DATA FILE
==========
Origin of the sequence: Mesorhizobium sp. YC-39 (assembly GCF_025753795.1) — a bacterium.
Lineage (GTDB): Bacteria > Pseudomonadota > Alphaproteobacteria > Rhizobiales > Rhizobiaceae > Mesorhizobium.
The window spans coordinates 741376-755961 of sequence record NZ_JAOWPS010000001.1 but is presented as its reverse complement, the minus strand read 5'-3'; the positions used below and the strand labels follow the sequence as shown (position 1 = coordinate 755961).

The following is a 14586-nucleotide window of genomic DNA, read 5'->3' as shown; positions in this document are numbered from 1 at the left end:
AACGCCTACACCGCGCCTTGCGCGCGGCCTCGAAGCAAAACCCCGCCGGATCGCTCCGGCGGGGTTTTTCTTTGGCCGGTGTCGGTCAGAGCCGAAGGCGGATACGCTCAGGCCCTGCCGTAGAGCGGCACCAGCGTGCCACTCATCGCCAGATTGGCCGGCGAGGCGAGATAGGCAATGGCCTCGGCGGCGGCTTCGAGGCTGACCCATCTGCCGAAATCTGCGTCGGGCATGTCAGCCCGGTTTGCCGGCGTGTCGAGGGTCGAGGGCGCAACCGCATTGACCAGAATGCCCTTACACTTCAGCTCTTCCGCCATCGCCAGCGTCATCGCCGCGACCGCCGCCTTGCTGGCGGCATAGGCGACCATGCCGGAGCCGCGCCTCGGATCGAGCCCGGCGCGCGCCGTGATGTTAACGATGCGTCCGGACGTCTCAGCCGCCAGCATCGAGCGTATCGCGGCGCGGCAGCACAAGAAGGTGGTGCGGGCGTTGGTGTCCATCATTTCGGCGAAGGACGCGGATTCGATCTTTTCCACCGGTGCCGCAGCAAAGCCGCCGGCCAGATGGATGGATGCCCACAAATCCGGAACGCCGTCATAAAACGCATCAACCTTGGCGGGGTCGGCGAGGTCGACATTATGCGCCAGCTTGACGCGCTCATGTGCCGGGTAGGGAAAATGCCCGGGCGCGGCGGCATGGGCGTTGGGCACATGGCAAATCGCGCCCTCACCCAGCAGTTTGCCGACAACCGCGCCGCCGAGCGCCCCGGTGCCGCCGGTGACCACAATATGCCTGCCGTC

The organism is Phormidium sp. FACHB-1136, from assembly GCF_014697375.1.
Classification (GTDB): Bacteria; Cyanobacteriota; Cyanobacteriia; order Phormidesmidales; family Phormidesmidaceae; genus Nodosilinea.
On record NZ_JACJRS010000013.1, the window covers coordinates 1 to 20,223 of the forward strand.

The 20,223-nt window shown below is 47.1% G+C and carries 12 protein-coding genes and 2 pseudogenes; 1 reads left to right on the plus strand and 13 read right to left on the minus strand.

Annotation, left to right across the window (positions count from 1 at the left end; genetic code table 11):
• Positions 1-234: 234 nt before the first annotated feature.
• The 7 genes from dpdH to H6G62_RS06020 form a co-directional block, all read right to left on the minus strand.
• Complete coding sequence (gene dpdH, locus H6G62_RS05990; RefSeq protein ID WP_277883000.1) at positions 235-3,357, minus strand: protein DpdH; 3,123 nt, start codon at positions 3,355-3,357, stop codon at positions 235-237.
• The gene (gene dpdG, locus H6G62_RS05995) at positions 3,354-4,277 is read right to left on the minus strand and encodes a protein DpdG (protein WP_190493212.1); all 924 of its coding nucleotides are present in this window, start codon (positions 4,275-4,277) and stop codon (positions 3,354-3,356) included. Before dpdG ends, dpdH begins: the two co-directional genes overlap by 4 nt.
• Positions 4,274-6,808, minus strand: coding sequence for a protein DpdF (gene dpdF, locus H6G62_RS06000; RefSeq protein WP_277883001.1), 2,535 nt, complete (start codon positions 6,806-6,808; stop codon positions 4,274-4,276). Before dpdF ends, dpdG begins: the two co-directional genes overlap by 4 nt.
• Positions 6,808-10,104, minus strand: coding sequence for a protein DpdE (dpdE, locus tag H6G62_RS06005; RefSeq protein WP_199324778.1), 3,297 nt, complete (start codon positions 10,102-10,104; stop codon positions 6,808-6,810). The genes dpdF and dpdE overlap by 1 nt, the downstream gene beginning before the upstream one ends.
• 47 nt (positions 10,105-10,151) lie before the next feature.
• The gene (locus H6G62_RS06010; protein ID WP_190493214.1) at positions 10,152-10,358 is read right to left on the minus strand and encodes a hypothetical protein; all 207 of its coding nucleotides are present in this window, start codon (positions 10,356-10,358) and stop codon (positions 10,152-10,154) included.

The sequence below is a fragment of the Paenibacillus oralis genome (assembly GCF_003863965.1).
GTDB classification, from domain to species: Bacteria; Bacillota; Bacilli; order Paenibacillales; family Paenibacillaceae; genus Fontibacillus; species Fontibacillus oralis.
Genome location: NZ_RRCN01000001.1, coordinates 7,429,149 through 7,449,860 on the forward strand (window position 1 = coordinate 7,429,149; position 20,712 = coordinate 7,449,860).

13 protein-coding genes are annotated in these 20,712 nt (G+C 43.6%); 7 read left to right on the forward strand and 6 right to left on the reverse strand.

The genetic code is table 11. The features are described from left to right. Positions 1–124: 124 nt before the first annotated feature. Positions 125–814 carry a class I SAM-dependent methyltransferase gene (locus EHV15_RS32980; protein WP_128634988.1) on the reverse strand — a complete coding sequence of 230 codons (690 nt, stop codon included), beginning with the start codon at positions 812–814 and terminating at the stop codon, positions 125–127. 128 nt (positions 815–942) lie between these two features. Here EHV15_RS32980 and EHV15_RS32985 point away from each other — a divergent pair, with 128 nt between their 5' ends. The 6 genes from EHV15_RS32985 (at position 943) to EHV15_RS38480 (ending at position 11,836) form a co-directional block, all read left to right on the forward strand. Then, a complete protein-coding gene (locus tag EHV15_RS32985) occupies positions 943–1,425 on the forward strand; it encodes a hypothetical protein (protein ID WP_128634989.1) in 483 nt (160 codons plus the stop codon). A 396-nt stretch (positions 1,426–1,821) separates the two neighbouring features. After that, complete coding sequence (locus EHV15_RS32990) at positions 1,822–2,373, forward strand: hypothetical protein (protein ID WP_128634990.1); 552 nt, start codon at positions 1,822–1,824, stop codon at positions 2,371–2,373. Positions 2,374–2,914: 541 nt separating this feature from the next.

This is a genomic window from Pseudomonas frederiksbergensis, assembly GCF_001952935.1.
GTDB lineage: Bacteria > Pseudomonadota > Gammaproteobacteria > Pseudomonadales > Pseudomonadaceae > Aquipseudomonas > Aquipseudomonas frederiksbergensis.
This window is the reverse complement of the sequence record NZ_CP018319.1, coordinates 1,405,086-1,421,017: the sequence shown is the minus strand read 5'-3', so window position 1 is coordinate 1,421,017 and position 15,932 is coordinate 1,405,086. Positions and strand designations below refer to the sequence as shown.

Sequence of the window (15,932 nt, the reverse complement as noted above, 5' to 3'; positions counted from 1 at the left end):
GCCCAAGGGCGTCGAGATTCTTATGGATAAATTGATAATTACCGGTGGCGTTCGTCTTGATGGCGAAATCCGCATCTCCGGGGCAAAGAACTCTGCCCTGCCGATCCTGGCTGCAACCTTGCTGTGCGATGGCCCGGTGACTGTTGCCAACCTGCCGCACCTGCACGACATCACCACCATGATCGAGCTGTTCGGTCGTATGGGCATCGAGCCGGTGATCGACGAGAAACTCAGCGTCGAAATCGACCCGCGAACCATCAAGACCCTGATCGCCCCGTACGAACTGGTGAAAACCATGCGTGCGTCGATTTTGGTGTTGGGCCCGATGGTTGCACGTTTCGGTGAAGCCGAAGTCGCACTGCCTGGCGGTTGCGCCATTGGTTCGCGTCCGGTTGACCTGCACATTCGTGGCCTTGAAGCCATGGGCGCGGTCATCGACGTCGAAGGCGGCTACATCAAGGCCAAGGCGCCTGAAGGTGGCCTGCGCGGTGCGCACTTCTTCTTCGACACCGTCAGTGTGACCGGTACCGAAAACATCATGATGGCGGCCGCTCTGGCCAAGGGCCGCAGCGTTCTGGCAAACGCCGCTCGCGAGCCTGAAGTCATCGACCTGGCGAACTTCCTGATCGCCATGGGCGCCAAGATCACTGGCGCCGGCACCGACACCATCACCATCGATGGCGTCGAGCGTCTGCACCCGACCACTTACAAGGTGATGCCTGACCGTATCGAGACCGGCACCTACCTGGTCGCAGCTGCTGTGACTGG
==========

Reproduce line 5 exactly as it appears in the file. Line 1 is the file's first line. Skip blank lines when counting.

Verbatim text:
AACGCCTACACCGCGCCTTGCGCGCGGCCTCGAAGCAAAACCCCGCCGGATCGCTCCGGCGGGGTTTTTCTTTGGCCGGTGTCGGTCAGAGCCGAAGGCGGATACGCTCAGGCCCTGCCGTAGAGCGGCACCAGCGTGCCACTCATCGCCAGATTGGCCGGCGAGGCGAGATAGGCAATGGCCTCGGCGGCGGCTTCGAGGCTGACCCATCTGCCGAAATCTGCGTCGGGCATGTCAGCCCGGTTTGCCGGCGTGTCGAGGGTCGAGGGCGCAACCGCATTGACCAGAATGCCCTTACACTTCAGCTCTTCCGCCATCGCCAGCGTCATCGCCGCGACCGCCGCCTTGCTGGCGGCATAGGCGACCATGCCGGAGCCGCGCCTCGGATCGAGCCCGGCGCGCGCCGTGATGTTAACGATGCGTCCGGACGTCTCAGCCGCCAGCATCGAGCGTATCGCGGCGCGGCAGCACAAGAAGGTGGTGCGGGCGTTGGTGTCCATCATTTCGGCGAAGGACGCGGATTCGATCTTTTCCACCGGTGCCGCAGCAAAGCCGCCGGCCAGATGGATGGATGCCCACAAATCCGGAACGCCGTCATAAAACGCATCAACCTTGGCGGGGTCGGCGAGGTCGACATTATGCGCCAGCTTGACGCGCTCATGTGCCGGGTAGGGAAAATGCCCGGGCGCGGCGGCATGGGCGTTGGGCACATGGCAAATCGCGCCCTCACCCAGCAGTTTGCCGACAACCGCGCCGCCGAGCGCCCCGGTGCCGCCGGTGACCACAATATGCCTGCCGTC